Gov. Ralph DLG Torres said the CNMI’s Medicaid Program is a model for the nation where funding is given directly to the people based on the Commonwealth’s unique needs and not mandated by the federal government.
The issue on healthcare is a hot button topic since the beginning of the Trump administration. GOP congressional leaders had vowed to repeal and replace the current Patient Protection and Affordable Care Act, more commonly known as Obamacare, which was signed by then President Barack Obama in 2010.
Territories like the CNMI have been left out in the insurance provisions of Obamacare and are not fully covered under the contents of the ACA.
American Samoa, Guam, and the U.S. Virgin Islands are the other territories of the United States, while the Commonwealth of Puerto Rico is an unincorporated territory that is directly controlled and governed by the federal government.
Torres said he wrote a letter to Congress, addressed to Majority Leader Kevin McCarthy, where he made recommendations to the Republican lawmaker from California’s 23rd district on potential reforms to the Medicaid program. His recommendations could be a basis for Obamacare’s future reforms.
He believes the congressional leadership would build a better system that would work for all U.S. citizens, even those individuals in the territories in need of affordable and quality healthcare.
“As the process continues in Congress toward the potential passage of this legislation, I intend to work alongside the governors of the U.S. territories and commonwealths to develop a unified voice to Congress on our healthcare needs,” Torres told Saipan Tribune.
He said Medicaid had been a big help to low-income individuals enrolled in the program, most especially patients who need immediate healthcare, and also to medical providers in the CNMI.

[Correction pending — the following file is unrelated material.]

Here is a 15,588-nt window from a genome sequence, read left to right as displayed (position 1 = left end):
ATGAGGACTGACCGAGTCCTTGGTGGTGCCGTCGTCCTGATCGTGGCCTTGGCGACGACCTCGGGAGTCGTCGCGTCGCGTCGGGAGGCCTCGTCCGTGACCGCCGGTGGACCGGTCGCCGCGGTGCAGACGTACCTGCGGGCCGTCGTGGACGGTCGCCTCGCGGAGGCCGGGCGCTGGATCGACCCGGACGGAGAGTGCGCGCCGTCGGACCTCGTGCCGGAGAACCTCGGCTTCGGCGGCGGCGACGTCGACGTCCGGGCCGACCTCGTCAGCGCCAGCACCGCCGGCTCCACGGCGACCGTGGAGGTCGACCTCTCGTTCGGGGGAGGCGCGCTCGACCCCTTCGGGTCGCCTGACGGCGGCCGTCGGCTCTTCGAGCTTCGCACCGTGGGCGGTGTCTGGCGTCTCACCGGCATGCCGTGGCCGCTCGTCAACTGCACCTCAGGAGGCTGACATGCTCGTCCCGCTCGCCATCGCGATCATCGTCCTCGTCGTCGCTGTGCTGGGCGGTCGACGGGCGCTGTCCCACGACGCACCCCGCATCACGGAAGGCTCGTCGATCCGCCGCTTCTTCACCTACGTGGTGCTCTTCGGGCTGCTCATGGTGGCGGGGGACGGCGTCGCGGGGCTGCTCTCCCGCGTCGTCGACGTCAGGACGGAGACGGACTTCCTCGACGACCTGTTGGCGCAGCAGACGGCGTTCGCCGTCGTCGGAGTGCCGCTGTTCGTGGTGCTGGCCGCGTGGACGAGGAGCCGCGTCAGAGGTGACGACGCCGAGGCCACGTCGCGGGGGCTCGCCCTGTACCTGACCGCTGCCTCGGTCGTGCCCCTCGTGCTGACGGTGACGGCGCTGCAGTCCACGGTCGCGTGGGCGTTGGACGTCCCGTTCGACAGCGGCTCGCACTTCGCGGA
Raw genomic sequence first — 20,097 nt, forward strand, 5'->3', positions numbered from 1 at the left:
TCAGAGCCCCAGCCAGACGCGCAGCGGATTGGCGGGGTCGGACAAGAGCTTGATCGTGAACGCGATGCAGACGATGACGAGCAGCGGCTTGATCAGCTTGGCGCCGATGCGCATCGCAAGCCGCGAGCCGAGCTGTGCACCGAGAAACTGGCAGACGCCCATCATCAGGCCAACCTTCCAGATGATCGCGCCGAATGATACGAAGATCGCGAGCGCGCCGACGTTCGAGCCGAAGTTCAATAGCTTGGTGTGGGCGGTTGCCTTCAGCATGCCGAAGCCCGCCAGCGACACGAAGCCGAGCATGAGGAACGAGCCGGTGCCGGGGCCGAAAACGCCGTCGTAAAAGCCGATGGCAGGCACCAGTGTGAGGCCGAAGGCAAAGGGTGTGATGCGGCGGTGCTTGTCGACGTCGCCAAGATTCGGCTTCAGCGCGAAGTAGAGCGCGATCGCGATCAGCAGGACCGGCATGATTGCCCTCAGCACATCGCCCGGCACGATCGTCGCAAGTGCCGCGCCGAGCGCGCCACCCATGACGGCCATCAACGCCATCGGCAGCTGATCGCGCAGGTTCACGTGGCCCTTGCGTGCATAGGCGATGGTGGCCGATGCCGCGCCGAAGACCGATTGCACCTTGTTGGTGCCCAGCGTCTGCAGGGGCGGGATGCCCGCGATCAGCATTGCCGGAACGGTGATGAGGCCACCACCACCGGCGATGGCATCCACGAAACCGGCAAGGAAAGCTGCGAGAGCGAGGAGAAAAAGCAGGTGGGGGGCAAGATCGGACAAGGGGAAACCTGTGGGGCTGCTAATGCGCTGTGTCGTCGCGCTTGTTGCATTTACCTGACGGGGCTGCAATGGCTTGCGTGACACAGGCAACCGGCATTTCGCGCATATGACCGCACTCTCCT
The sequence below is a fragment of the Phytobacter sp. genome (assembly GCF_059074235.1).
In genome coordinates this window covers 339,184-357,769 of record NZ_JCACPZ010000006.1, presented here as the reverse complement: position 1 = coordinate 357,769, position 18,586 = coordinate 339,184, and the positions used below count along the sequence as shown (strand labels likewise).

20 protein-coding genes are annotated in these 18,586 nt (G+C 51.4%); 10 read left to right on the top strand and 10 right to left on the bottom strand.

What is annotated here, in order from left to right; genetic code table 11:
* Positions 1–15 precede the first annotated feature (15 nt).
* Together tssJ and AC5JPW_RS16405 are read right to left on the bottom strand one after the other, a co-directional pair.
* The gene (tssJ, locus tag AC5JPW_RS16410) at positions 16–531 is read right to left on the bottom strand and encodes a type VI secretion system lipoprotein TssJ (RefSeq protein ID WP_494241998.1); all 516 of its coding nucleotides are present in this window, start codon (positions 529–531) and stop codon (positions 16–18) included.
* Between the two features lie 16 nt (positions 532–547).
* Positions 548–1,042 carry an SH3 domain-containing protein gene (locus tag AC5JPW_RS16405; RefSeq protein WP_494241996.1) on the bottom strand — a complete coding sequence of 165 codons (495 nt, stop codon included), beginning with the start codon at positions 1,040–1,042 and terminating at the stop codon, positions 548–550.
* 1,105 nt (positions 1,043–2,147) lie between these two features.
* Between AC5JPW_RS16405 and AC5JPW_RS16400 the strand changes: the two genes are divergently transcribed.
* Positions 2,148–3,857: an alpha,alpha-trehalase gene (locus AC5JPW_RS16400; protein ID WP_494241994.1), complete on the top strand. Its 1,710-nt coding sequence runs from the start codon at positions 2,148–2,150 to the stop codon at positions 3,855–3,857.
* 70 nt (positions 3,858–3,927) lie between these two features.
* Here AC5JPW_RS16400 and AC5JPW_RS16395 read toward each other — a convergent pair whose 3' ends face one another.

“The Medicaid program currently operates under what is essentially a block grant. The CNMI must adhere to a fiscal year limitation of total payment, which is set statutorily under the Social Security Act’s Section 1108,” Torres said.
“Any expenses beyond the federal funding cap must be picked up entirely by local funds. Additionally, the CNMI Medicaid program must adhere to a federal medical assistance percentage.”
The CNMI’s FMAP is currently set at 55 percent, among the lowest in the nation despite the CNMI’s impoverished population. The islands’ population enrolled in Medicaid and the Child Health Insurance Program is approximately at 35 percent in 2015.
Recent data show 46 percent of the CNMI’s population is without of any type of health insurance coverage while 51 percent live on income that is below the federal poverty line, based on the records of the U.S. Census Bureau.
Torres said the CNMI’s Medicaid program has zero rates of fraud, theft, and abuse. “[This is] due to the waiver flexibility statutorily built into the program’s operation.”
He said he supports what House Speaker Paul Ryan said about the islands’ need for improved healthcare: “Governors and state legislatures are closer to patients in their states and know better than Washington bureaucrats where there are unmet needs and opportunities to cut down on waste, fraud, and abuse.”
Torres said he believes the CNMI could become a model for state-led health care reforms. “[This is] due to our small and close-knit healthcare industry and dedicated leadership, with a greater percentage of individuals and families living beneath the poverty line.”
“Limited resources are exacerbated further by low FMAP percentage of 55 percent and the statutory annual cap of federal Medicaid dollars.”